When her doctor’s nurse called her and said, “You need to come in. Bring someone with you,” Tracy* felt certain the endoscopic test results weren’t going to be good news.
* Her real name, used with permission.
Several months of aggravating heartburn, losing two pounds a week, and throwing up water led Tracy to have an endoscopy to find out what was causing her unusual symptoms.
A week later when the nurse called, she went in to hear the results. “You have suspicious cell changes. You may have stomach cancer,” her doctor said.
The results of the ultrasound endoscopy she had five days later led to more concerns. “I also see at least two enlarged lymph nodes,” her doctor shared.
CT scans, PET scans, and numerous assessments by specialists during a three day stay in the hospital confirmed her doctor’s original speculation. He said, “You have stomach cancer, but we are not sure what stage it is. At least stage two. This type of cancer is rare and aggressive. We will know more when we get the results back from the scans.”
Tracy remembers not being able to grasp the fact she had been diagnosed with a rare and aggressive cancer. Her sister, Aimee, started a Caring Bridge web site, and Tracy shared messages as often as she could.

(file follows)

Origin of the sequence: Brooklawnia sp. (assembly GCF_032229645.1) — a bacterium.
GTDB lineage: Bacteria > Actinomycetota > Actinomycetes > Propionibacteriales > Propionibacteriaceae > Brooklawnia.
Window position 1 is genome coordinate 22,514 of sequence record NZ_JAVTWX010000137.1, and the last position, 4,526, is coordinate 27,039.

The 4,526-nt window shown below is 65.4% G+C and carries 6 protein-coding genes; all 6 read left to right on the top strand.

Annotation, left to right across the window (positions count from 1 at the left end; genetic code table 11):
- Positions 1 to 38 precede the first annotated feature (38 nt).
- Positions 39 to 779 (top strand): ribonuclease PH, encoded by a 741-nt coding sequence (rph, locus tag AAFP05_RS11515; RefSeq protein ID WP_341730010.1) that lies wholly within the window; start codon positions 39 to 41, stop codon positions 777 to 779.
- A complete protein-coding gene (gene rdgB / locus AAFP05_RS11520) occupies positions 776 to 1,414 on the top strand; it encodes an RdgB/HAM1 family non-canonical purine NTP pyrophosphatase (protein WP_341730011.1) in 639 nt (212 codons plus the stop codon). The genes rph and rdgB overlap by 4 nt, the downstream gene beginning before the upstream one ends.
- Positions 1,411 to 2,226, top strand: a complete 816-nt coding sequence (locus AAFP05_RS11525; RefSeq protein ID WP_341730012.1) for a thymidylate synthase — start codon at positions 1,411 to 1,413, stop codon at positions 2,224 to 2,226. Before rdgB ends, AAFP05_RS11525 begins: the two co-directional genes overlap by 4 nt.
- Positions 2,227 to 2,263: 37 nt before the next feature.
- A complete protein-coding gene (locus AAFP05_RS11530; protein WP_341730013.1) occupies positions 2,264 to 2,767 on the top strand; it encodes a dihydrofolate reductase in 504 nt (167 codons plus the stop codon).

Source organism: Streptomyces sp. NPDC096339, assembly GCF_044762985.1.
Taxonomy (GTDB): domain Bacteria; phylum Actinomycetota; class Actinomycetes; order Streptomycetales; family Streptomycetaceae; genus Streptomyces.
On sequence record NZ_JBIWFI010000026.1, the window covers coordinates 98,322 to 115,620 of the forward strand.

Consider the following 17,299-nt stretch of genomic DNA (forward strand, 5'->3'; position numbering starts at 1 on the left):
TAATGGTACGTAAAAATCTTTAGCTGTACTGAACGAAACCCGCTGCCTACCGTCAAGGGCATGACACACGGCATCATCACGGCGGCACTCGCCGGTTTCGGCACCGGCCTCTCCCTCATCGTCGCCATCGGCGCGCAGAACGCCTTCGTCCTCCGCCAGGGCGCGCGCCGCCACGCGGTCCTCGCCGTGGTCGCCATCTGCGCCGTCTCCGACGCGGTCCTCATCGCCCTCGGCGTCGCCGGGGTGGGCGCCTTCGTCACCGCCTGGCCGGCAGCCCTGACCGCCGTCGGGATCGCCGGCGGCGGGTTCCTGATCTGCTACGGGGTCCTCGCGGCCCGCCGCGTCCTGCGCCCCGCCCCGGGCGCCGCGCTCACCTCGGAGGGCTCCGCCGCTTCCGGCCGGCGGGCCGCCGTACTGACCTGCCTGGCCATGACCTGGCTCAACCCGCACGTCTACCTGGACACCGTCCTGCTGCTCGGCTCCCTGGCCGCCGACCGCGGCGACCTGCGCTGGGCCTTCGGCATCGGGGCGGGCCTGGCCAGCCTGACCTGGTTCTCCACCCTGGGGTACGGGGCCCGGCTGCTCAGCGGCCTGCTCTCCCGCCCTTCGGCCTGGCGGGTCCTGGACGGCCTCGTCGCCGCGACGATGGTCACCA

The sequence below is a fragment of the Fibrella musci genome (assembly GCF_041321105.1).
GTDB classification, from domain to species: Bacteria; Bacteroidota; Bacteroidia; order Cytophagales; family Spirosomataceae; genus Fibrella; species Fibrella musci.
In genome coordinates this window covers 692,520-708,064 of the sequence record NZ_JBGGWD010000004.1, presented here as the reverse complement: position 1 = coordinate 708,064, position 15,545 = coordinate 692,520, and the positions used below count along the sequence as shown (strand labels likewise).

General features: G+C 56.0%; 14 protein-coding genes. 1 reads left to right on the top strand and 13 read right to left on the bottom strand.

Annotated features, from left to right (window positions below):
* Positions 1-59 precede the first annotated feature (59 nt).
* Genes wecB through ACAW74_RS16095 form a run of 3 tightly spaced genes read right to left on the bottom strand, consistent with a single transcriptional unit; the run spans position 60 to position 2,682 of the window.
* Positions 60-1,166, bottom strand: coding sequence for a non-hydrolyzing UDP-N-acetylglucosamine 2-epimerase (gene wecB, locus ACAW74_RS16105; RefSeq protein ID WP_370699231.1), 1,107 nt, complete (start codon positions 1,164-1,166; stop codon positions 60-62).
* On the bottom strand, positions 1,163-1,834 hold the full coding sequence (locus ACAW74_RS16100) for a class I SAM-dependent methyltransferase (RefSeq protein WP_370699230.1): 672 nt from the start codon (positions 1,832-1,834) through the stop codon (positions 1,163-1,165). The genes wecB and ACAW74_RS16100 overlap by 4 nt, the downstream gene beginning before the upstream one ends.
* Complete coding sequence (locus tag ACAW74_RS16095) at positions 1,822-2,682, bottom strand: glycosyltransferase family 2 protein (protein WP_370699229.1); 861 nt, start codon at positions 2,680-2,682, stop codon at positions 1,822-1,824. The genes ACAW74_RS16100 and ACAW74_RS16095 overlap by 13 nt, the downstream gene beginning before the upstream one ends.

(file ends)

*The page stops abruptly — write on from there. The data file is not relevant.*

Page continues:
She posted this on January 26, 2013: “As of this moment, I feel like I have two purposes: 1) I’m going through this to bring glory to God. It’s all about Him!! 2) To show my precious three children what it’s like to walk to hell and back with a strong faith, and to show them they are strong!”
Within two weeks, the scans revealed the cancer was not a tumor, but a thickening of the lining of the top of the stomach.
The doctor referred her to an oncologist. Two weeks later, she began chemotherapy as the oncologist felt they could not move fast enough.
The oncologist wanted more information, so he sent her to a surgical abdominal gastro-oncologist who performed a diagnostic staging laparoscopy. He looked at the peritoneal lining of her stomach. (This lining holds all of the abdominal organs in place.) The cancer showed up as pimples, which was only visible through this testing.
“You’re covered up in the pimples, which means it’s stage four. You have three to six months to live,” the oncologist shared with Tracy and her family.
On her Caring Bridge site, Tracy posted: “Finding out I have stage 4 gastric adenocarcinoma was not what I expected. Quite scary actually. I will fight this with all my might and hopefully bring glory to God along the way.”
Tracy started a seven-month rotation of “throwing the kitchen sink at it” chemotherapy treatments.
Within three weeks, she began losing her hair. She opted for a wig, which she called Mavis.
“I had a love/hate relationship with Mavis. My bald head did not like her AT ALL!” Tracy shared on Caring Bridge. “I wanted to kick it to the curb.”
Within a month, she quit wearing Mavis and decided, “Bald is beautiful!”